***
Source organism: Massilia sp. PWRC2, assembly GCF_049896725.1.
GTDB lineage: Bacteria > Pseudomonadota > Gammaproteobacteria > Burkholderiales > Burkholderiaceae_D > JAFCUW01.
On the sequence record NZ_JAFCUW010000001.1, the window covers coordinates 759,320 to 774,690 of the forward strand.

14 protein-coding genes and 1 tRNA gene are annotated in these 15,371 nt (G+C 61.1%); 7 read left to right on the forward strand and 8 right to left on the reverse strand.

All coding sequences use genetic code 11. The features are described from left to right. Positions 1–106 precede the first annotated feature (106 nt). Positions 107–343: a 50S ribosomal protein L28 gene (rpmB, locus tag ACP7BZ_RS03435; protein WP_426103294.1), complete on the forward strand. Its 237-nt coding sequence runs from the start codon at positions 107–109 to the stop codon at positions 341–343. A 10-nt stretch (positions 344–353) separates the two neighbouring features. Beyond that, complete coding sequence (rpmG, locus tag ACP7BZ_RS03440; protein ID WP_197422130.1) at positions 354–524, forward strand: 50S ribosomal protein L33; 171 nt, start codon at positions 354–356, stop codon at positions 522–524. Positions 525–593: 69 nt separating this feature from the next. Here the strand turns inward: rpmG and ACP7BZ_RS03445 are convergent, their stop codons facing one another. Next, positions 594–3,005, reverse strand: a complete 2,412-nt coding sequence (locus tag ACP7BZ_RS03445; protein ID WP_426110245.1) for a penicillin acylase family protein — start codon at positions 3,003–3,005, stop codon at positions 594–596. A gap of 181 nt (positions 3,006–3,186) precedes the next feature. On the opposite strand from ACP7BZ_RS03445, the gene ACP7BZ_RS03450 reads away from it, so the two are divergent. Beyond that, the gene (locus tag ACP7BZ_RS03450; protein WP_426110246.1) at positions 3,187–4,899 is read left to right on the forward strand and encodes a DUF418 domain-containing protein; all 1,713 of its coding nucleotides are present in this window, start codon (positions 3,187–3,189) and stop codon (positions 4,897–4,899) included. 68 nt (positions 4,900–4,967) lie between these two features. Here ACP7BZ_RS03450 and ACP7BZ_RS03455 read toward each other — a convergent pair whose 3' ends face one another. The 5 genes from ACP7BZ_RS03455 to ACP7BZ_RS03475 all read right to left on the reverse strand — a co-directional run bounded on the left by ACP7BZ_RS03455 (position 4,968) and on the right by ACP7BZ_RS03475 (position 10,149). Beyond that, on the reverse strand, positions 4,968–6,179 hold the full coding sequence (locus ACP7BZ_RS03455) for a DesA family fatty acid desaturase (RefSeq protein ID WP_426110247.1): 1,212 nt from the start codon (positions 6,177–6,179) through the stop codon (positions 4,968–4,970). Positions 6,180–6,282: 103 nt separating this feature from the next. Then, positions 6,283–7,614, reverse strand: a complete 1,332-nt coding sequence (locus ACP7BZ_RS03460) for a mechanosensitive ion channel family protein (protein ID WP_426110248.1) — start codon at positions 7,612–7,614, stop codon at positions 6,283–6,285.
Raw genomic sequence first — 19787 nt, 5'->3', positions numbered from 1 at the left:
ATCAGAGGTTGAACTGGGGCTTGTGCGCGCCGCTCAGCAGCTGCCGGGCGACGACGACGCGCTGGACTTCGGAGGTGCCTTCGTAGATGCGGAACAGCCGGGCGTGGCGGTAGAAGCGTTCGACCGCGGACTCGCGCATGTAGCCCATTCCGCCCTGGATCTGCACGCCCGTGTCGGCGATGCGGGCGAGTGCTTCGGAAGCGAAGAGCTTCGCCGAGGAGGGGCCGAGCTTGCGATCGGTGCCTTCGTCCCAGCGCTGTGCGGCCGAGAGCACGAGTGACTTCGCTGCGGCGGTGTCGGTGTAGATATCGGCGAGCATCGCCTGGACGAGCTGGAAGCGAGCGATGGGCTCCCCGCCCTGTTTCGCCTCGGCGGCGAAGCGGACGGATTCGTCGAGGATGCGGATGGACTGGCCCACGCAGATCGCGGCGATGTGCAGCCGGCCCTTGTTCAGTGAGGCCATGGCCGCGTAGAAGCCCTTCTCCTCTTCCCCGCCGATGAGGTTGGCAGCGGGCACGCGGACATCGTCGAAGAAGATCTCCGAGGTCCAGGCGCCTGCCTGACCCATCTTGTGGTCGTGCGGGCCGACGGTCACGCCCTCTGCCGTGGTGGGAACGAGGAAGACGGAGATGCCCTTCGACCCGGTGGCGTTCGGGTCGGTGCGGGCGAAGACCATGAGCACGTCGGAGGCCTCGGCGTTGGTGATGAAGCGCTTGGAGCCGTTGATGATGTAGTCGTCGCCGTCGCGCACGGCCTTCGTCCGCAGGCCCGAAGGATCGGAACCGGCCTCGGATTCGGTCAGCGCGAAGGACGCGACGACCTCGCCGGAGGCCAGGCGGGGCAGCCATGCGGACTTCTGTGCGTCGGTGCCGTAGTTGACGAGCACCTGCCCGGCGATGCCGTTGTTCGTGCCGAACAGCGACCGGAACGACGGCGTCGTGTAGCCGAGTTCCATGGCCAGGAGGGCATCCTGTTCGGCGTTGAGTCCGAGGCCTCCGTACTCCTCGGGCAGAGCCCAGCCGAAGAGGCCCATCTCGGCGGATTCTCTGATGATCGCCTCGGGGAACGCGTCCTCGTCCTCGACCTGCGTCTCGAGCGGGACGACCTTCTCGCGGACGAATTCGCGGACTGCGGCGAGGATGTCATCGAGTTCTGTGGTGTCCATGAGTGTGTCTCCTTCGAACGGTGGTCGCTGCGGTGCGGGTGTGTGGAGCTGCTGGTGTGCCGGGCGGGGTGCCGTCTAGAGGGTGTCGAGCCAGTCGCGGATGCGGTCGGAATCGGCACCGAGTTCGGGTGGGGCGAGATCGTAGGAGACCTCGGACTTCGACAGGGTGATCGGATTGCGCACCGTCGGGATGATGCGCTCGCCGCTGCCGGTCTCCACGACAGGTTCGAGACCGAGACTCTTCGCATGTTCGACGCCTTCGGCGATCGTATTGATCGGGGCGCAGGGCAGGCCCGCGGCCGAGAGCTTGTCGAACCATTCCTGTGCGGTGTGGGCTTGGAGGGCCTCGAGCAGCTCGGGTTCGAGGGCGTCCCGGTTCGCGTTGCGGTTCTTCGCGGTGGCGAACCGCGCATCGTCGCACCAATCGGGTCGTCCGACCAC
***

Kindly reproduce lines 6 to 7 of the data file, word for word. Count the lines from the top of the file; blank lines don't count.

Raw genomic sequence first — 19787 nt, 5'->3', positions numbered from 1 at the left:
ATCAGAGGTTGAACTGGGGCTTGTGCGCGCCGCTCAGCAGCTGCCGGGCGACGACGACGCGCTGGACTTCGGAGGTGCCTTCGTAGATGCGGAACAGCCGGGCGTGGCGGTAGAAGCGTTCGACCGCGGACTCGCGCATGTAGCCCATTCCGCCCTGGATCTGCACGCCCGTGTCGGCGATGCGGGCGAGTGCTTCGGAAGCGAAGAGCTTCGCCGAGGAGGGGCCGAGCTTGCGATCGGTGCCTTCGTCCCAGCGCTGTGCGGCCGAGAGCACGAGTGACTTCGCTGCGGCGGTGTCGGTGTAGATATCGGCGAGCATCGCCTGGACGAGCTGGAAGCGAGCGATGGGCTCCCCGCCCTGTTTCGCCTCGGCGGCGAAGCGGACGGATTCGTCGAGGATGCGGATGGACTGGCCCACGCAGATCGCGGCGATGTGCAGCCGGCCCTTGTTCAGTGAGGCCATGGCCGCGTAGAAGCCCTTCTCCTCTTCCCCGCCGATGAGGTTGGCAGCGGGCACGCGGACATCGTCGAAGAAGATCTCCGAGGTCCAGGCGCCTGCCTGACCCATCTTGTGGTCGTGCGGGCCGACGGTCACGCCCTCTGCCGTGGTGGGAACGAGGAAGACGGAGATGCCCTTCGACCCGGTGGCGTTCGGGTCGGTGCGGGCGAAGACCATGAGCACGTCGGAGGCCTCGGCGTTGGTGATGAAGCGCTTGGAGCCGTTGATGATGTAGTCGTCGCCGTCGCGCACGGCCTTCGTCCGCAGGCCCGAAGGATCGGAACCGGCCTCGGATTCGGTCAGCGCGAAGGACGCGACGACCTCGCCGGAGGCCAGGCGGGGCAGCCATGCGGACTTCTGTGCGTCGGTGCCGTAGTTGACGAGCACCTGCCCGGCGATGCCGTTGTTCGTGCCGAACAGCGACCGGAACGACGGCGTCGTGTAGCCGAGTTCCATGGCCAGGAGGGCATCCTGTTCGGCGTTGAGTCCGAGGCCTCCGTACTCCTCGGGCAGAGCCCAGCCGAAGAGGCCCATCTCGGCGGATTCTCTGATGATCGCCTCGGGGAACGCGTCCTCGTCCTCGACCTGCGTCTCGAGCGGGACGACCTTCTCGCGGACGAATTCGCGGACTGCGGCGAGGATGTCATCGAGTTCTGTGGTGTCCATGAGTGTGTCTCCTTCGAACGGTGGTCGCTGCGGTGCGGGTGTGTGGAGCTGCTGGTGTGCCGGGCGGGGTGCCGTCTAGAGGGTGTCGAGCCAGTCGCGGATGCGGTCGGAATCGGCACCGAGTTCGGGTGGGGCGAGATCGTAGGAGACCTCGGACTTCGACAGGGTGATCGGATTGCGCACCGTCGGGATGATGCGCTCGCCGCTGCCGGTCTCCACGACAGGTTCGAGACCGAGACTCTTCGCATGTTCGACGCCTTCGGCGATCGTATTGATCGGGGCGCAGGGCAGGCCCGCGGCCGAGAGCTTGTCGAACCATTCCTGTGCGGTGTGGGCTTGGAGGGCCTCGAGCAGCTCGGGTTCGAGGGCGTCCCGGTTCGCGTTGCGGTTCTTCGCGGTGGCGAACCGCGCATCGTCGCACCAATCGGGTCGTCCGACCAC